There is only one Diego clan on Guam and its håle' (roots) are in Inalåhan.

But they are almost certainly descended from a Filipino soldier of the Pampanga Company whose name was AGUSTÍN DIEGO. He is the only adult person with the surname Diego on Guam in the 1758 Census. He does not appear in the earlier 1727 Census. Pampanga is a province in the Philippines with its own language, different from Tagalog.

DIEGO is the Spanish form of the Latin name DIDACUS. The name can also come from a variation of the name James, which in Latin is Jacobus, which turns into Santiago (Sant + Iago).

Spanish personal, or first, names sometimes became family names or surnames. Think of Pablo (Paul), Blas (Blaise) or the famous Ferdinand Marcos (Mark).

Agustín married Juana Cabangis. Two Cabangis soldiers, also of the Pampanga Company, are in the 1727 Census so Juana could be the daughter of one of them. One of those soldiers married a Chamorro woman, so Juana could already be the beginning of the Chamorro link in the family. Agustín and family lived in the capital city, Hagåtña, but some Spanish, Mexican and Filipino soldiers were sent to the villages to serve as officials. This is probably how one of the Diegos went to Inalåhan.

By 1758, Agustín Diego had two sons but more could have come later. At any rate the Diegos start appearing in Inalåhan by the 1800s. 

As far back as 1847, there was an Eduardo Diego who was the warden or alguacil of Inalåhan.

By 1878, or 31 years later, a new figure by the name of José Meyao Diego appears in the records in various civic capacities in Inalåhan, sometimes as warden and other times as Justice of the Peace.

It is this José Meyao Diego, married to Francisca Chargualaf, who is the founder of the clan that continues to this day.


José's middle name, which was his mother's maiden name, has been spelled in various ways : Miyao and Mellao are just some examples. It doesn't seem to be a Spanish name. It is probably an indigenous Chamorro name, as there are records of Inalåhan people with the name during Spanish times. If it is Chamorro, it could come from the prefix MI, which means "abundant," with the root word YAO or IYAO unknown. It could also be that MEYAO has nothing at all to do with MI (abundant). It remains a mystery.

José was born around 1837. Without an actual baptismal certificate, it's hard to be exact about his date of birth. People were always guessing their ages in those days, and would have different answers every so often.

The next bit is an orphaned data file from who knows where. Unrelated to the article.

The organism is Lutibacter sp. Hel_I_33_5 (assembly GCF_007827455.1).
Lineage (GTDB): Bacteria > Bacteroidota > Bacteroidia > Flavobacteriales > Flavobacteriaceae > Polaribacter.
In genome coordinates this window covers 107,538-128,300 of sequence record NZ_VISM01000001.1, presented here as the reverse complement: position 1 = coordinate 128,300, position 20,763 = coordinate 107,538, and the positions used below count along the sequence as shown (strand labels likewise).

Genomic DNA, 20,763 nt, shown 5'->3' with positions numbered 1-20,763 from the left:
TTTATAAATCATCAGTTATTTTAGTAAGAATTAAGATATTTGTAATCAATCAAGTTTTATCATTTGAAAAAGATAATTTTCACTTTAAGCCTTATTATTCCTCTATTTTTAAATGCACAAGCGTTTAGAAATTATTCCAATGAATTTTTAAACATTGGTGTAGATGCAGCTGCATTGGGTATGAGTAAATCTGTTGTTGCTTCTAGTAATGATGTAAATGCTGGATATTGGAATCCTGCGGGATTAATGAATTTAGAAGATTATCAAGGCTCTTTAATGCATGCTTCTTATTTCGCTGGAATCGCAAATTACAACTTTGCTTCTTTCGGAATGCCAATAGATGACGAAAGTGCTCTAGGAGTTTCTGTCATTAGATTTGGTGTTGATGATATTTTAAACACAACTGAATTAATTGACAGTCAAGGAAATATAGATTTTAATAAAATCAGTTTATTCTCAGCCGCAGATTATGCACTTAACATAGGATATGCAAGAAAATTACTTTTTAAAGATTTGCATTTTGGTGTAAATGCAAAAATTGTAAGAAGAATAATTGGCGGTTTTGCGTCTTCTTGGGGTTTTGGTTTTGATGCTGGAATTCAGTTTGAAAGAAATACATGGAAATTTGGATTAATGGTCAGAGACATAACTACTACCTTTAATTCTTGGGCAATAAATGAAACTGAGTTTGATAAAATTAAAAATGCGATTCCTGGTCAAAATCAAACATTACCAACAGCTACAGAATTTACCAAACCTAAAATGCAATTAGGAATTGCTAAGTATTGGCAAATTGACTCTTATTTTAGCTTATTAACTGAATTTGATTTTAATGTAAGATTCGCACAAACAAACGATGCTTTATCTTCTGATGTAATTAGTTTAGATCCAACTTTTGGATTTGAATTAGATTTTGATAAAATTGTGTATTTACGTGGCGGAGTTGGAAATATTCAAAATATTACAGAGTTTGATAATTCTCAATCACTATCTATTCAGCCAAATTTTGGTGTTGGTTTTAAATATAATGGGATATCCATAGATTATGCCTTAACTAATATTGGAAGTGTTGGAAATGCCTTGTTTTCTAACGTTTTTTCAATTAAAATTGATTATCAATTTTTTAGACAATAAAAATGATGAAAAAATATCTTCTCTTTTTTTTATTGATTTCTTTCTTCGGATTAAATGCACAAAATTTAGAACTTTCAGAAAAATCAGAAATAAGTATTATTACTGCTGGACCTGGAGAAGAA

José and Francisca had numerous children. They had four sons, but only one of the four produced enough male heirs to keep the Diego name going. One son never married. Another son had no children, though married, and another married son had one daughter.

ROMUALDO CHARGUALAF DIEGO married Dolores León Guerrero San Nicolás, the daughter of Gerónimo San Nicolás and Antonia León Guerrero. It is Romualdo who produced enough male heirs to keep the Diego name going. His sons were Joaquín, Enemesio, Juan, Vicente, Jesús and José.

JOAQUIN CHARGUALAF DIEGO married Victorina Meno Mantanoña. Apparently they had no children.

JUAN JOSÉ CHARGUALAF DIEGO married Ignacia León Guerrero, the daughter of Vicenta León Guerrero and an unknown father. They had a daughter Catalina, who later married.


Then there were José and Francisca's daughters, who were :

MARÍA CHARGUALAF DIEGO who married Francisco Castro.

CLARA CHARGUALAF DIEGO married Joaquín Crisóstomo, the son of Ana Crisóstomo and an unknown father.

VICENTA CHARGUALAF DIEGO married Lucas Taitague Naputi, the son of Mariano Naputi and Antonia Taitague.

Former Commissioner (Mayor) of Inalåhan

Former Commissioner of Inalåhan before the war

signature in 1904


ROMUALDO CHARGUALAF DIEGO, born 1863, father of

VICENTE SAN NICOLÁS DIEGO, born 1908, father of

FRANK PAULINO DIEGO, born 1938, father of

FRANK TAITAGUE DIEGO, born 1969, father of

GAVIN DIEGO, born 1987, father of


Tuesday, August 8, 2023



Humålom si Ana gi konfesionårio.
(Ana went into the confessional.)

Mampos takpapa' i bos-ña si Ana ya chatta hohongga i håfa ha konfesatñañaihon.
(She was speaking too low and one could barely hear what she was confessing.)

Ilek-ña si Påle' annai monhåyan si Ana kumonfesat, "Iha, hånao pot fabot para i otro bånda ya bai hungok hao gi maolek na talanga-ho."
(When Ana finished confessing, the priest said, "My daughter, please go to the other side and let me hear you with my good ear.")

Wednesday, August 2, 2023



It's interesting how, even in the days when formal, higher schooling was not possible in our islands, ambitious young people found a way to work themselves into a skilled profession.

Take the case of José Díaz Torres, who was born on Saipan on June 1, 1895 during Spanish times.

He was the son of Félix Atoigue Torres and Vicenta de León Guerrero Díaz. He married Asunción Martínez Ada, one of the familian Bodik clan which spans both Saipan and Guam. She is sometimes called Ascensión.


During German times, he came to the notice of the German officials as being a bright young man, and he went with one of the German governors for a short time to Yap and Ponape. He also visited Nauru and New Guinea during the German period. In 1914, just before the Japanese took over the Northern Marianas from the Germans, he became a medical assistant.